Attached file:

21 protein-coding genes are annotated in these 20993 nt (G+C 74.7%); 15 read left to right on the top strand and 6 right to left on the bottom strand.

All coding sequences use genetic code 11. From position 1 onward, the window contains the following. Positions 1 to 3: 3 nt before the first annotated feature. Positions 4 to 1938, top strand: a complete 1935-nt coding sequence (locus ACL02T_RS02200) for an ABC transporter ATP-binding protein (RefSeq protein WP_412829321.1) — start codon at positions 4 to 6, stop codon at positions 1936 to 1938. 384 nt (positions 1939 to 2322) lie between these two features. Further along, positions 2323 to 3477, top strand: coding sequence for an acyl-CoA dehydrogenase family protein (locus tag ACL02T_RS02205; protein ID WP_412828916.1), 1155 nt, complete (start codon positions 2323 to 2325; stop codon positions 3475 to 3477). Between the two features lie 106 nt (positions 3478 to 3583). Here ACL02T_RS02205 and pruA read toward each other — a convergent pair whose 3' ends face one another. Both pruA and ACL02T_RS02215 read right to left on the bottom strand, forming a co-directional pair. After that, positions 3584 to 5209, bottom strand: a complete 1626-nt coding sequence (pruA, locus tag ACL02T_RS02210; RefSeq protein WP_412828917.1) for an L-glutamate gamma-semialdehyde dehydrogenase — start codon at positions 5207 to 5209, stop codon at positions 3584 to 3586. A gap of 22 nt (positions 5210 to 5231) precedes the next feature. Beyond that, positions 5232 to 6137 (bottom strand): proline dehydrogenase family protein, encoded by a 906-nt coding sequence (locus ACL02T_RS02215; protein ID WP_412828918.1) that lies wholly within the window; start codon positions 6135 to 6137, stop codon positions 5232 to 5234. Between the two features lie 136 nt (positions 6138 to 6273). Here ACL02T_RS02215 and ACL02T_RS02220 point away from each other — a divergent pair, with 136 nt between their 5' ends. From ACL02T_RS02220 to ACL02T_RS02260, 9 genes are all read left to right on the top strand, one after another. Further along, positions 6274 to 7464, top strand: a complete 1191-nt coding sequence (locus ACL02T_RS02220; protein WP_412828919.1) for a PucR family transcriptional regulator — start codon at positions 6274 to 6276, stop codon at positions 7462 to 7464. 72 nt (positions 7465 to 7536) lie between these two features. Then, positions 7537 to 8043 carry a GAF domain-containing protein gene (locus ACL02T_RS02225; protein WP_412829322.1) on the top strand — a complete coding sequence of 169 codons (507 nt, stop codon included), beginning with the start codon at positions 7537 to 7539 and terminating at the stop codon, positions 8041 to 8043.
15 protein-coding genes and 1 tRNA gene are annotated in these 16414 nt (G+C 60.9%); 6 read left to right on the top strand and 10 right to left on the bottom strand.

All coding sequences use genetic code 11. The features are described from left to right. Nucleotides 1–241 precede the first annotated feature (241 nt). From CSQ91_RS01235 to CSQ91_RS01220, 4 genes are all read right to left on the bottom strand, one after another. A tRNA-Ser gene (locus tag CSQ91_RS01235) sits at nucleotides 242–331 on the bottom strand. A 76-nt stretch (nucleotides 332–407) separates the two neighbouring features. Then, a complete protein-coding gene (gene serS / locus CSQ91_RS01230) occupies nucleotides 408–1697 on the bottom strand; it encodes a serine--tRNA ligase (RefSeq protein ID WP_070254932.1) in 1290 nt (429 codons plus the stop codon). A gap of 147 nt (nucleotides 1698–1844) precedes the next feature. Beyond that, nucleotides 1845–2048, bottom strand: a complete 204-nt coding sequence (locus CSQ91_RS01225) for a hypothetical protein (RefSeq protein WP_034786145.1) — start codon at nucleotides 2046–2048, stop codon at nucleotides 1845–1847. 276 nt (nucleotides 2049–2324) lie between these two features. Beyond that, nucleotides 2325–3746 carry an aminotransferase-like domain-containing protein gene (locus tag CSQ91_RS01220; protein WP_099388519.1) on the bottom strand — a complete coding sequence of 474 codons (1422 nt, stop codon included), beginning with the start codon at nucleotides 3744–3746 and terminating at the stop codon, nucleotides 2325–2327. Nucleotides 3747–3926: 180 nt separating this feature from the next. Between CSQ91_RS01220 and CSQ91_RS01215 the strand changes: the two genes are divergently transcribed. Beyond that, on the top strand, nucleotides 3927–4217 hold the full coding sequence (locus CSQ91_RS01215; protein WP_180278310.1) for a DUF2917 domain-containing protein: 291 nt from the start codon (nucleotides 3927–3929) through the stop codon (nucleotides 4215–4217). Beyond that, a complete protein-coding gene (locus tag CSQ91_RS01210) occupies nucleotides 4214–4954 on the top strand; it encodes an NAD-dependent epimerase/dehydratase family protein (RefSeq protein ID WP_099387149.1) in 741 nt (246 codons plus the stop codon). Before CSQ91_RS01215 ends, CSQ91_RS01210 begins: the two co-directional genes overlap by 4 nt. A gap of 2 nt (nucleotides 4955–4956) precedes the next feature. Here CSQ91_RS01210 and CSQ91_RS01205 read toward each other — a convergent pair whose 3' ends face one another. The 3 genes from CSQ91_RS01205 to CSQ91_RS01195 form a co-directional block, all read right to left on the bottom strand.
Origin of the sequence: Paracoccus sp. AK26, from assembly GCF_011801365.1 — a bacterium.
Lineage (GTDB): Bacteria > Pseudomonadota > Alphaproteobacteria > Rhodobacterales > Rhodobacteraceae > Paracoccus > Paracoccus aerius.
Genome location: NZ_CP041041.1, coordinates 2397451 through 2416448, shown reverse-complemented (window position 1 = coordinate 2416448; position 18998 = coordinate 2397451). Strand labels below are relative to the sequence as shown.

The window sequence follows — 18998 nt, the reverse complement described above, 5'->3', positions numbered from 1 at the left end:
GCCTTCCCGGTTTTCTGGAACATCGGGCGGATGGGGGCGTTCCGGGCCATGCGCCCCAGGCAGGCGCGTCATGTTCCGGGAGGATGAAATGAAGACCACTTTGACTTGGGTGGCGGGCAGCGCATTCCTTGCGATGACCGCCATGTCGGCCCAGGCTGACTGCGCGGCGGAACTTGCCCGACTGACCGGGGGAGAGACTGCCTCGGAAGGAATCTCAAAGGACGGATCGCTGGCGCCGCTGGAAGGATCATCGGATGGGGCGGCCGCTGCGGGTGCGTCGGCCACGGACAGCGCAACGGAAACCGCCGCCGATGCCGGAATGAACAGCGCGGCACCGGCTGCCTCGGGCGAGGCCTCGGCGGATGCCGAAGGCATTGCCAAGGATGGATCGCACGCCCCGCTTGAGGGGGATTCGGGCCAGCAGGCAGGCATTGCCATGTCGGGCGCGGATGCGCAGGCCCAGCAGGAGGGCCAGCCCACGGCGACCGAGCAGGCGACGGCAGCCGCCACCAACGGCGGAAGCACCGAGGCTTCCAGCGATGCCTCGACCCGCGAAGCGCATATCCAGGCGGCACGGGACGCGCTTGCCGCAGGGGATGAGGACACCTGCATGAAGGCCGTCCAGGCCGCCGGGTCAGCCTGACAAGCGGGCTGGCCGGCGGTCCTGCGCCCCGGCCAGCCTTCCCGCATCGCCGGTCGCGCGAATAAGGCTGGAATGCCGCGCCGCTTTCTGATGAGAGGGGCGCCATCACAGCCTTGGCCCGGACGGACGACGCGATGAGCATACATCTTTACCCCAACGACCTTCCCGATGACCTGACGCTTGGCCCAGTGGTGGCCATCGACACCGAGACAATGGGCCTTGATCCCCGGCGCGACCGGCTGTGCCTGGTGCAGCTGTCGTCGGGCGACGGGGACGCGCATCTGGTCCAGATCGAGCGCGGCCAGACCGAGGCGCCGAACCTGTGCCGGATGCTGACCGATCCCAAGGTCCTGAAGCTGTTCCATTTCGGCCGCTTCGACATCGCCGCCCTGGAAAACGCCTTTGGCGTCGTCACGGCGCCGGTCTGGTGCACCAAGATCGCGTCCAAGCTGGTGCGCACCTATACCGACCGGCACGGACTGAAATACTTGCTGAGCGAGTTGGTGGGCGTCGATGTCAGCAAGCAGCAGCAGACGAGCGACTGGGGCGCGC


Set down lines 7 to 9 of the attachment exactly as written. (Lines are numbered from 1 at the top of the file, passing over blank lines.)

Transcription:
Genome location: NZ_CP041041.1, coordinates 2397451 through 2416448, shown reverse-complemented (window position 1 = coordinate 2416448; position 18998 = coordinate 2397451). Strand labels below are relative to the sequence as shown.

The window sequence follows — 18998 nt, the reverse complement described above, 5'->3', positions numbered from 1 at the left end:
GCCTTCCCGGTTTTCTGGAACATCGGGCGGATGGGGGCGTTCCGGGCCATGCGCCCCAGGCAGGCGCGTCATGTTCCGGGAGGATGAAATGAAGACCACTTTGACTTGGGTGGCGGGCAGCGCATTCCTTGCGATGACCGCCATGTCGGCCCAGGCTGACTGCGCGGCGGAACTTGCCCGACTGACCGGGGGAGAGACTGCCTCGGAAGGAATCTCAAAGGACGGATCGCTGGCGCCGCTGGAAGGATCATCGGATGGGGCGGCCGCTGCGGGTGCGTCGGCCACGGACAGCGCAACGGAAACCGCCGCCGATGCCGGAATGAACAGCGCGGCACCGGCTGCCTCGGGCGAGGCCTCGGCGGATGCCGAAGGCATTGCCAAGGATGGATCGCACGCCCCGCTTGAGGGGGATTCGGGCCAGCAGGCAGGCATTGCCATGTCGGGCGCGGATGCGCAGGCCCAGCAGGAGGGCCAGCCCACGGCGACCGAGCAGGCGACGGCAGCCGCCACCAACGGCGGAAGCACCGAGGCTTCCAGCGATGCCTCGACCCGCGAAGCGCATATCCAGGCGGCACGGGACGCGCTTGCCGCAGGGGATGAGGACACCTGCATGAAGGCCGTCCAGGCCGCCGGGTCAGCCTGACAAGCGGGCTGGCCGGCGGTCCTGCGCCCCGGCCAGCCTTCCCGCATCGCCGGTCGCGCGAATAAGGCTGGAATGCCGCGCCGCTTTCTGATGAGAGGGGCGCCATCACAGCCTTGGCCCGGACGGACGACGCGATGAGCATACATCTTTACCCCAACGACCTTCCCGATGACCTGACGCTTGGCCCAGTGGTGGCCATCGACACCGAGACAATGGGCCTTGATCCCCGGCGCGACCGGCTGTGCCTGGTGCAGCTGTCGTCGGGCGACGGGGACGCGCATCTGGTCCAGATCGAGCGCGGCCAGACCGAGGCGCCGAACCTGTGCCGGATGCTGACCGATCCCAAGGTCCTGAAGCTGTTCCATTTCGGCCGCTTCGACATCGCCGCCCTGGAAAACGCCTTTGGCGTCGTCACGGCGCCGGTCTGGTGCACCAAGATCGCGTCCAAGCTGGTGCGCACCTATACCGACCGGCACGGACTGAAATACTTGCTGAGCGAGTTGGTGGGCGTCGATGTCAGCAAGCAGCAGCAGACGAGCGACTGGGGCGCGC